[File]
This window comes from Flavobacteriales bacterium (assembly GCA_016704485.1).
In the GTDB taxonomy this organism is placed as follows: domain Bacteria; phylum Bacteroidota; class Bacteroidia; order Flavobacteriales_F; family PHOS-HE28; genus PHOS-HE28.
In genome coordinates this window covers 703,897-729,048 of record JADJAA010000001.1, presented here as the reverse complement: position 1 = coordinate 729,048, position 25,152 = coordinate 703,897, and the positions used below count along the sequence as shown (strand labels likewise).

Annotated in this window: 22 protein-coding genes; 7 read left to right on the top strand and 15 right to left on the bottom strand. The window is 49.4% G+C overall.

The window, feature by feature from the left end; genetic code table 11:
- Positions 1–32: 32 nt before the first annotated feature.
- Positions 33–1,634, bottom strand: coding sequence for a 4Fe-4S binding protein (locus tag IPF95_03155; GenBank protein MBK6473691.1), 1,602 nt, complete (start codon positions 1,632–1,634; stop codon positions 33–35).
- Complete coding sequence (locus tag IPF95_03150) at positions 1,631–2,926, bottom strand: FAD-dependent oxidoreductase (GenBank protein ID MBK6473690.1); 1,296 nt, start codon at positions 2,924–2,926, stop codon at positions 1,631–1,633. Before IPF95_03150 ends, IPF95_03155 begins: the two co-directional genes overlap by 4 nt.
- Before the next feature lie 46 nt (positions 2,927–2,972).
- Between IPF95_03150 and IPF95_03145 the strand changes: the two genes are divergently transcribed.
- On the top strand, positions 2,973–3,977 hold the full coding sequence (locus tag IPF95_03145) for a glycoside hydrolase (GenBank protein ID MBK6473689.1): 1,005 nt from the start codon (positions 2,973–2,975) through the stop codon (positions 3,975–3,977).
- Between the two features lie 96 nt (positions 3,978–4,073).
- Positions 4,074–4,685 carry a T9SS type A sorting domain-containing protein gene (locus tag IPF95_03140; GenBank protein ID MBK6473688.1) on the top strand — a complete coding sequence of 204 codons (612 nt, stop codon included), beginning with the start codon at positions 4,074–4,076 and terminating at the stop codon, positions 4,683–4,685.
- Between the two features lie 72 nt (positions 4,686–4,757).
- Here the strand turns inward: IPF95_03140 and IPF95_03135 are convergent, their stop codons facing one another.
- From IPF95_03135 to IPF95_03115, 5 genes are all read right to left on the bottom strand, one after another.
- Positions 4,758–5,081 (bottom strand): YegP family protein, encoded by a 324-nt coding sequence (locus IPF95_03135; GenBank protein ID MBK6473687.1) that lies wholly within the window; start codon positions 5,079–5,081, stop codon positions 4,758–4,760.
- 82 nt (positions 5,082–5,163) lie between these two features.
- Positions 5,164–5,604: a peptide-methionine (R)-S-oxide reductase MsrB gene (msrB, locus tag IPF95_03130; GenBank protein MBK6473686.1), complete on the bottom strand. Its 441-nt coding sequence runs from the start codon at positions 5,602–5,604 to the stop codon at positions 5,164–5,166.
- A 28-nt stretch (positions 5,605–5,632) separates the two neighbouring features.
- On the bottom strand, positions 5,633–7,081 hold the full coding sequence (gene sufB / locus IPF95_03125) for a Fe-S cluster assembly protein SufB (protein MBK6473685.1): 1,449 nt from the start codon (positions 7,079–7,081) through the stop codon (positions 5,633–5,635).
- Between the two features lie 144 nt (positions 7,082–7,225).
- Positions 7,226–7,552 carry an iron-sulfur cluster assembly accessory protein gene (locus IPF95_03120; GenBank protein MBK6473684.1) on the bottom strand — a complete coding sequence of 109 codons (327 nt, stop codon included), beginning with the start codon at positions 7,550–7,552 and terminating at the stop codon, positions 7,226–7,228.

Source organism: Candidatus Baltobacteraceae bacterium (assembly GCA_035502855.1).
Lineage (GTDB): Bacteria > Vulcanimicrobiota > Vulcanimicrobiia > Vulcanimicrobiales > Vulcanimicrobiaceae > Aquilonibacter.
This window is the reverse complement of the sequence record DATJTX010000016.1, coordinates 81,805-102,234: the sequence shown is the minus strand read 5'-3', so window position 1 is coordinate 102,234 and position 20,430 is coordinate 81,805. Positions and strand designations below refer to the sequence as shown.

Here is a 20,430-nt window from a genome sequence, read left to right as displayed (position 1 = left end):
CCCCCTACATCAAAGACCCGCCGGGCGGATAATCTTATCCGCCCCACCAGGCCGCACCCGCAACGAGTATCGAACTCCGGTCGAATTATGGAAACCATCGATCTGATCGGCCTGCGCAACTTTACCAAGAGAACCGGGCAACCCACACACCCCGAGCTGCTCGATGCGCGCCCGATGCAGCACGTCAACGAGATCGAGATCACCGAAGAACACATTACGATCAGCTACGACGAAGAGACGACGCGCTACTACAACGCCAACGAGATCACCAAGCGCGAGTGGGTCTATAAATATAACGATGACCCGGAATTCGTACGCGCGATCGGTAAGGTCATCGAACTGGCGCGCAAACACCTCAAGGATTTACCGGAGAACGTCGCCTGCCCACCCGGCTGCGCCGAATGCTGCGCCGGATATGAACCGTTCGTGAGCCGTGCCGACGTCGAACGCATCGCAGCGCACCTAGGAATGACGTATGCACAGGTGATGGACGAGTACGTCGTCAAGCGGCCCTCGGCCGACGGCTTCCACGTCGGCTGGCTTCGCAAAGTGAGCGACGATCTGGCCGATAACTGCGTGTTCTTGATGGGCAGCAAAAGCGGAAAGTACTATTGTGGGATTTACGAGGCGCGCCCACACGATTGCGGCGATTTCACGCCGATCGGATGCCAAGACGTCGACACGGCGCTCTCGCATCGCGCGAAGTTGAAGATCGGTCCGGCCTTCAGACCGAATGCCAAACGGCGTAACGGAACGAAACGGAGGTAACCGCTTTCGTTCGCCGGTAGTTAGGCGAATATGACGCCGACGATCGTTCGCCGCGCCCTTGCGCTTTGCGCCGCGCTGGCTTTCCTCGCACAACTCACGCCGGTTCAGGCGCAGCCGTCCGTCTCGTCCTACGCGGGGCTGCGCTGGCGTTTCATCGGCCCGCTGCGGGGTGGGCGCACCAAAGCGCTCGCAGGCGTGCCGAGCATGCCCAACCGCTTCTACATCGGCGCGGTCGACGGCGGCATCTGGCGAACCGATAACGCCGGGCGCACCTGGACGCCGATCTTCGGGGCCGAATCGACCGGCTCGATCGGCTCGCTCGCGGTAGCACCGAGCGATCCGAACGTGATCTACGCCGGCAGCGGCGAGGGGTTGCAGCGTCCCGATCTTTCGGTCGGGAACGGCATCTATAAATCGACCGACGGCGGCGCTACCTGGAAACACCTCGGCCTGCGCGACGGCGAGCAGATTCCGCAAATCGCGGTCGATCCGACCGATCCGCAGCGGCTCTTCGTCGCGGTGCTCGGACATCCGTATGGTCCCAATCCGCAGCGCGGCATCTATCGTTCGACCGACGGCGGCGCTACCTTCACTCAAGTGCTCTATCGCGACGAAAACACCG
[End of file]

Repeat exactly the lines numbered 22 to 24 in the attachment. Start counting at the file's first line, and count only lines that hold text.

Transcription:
- Between the two features lie 144 nt (positions 7,082–7,225).
- Positions 7,226–7,552 carry an iron-sulfur cluster assembly accessory protein gene (locus IPF95_03120; GenBank protein MBK6473684.1) on the bottom strand — a complete coding sequence of 109 codons (327 nt, stop codon included), beginning with the start codon at positions 7,550–7,552 and terminating at the stop codon, positions 7,226–7,228.

Source organism: Candidatus Baltobacteraceae bacterium (assembly GCA_035502855.1).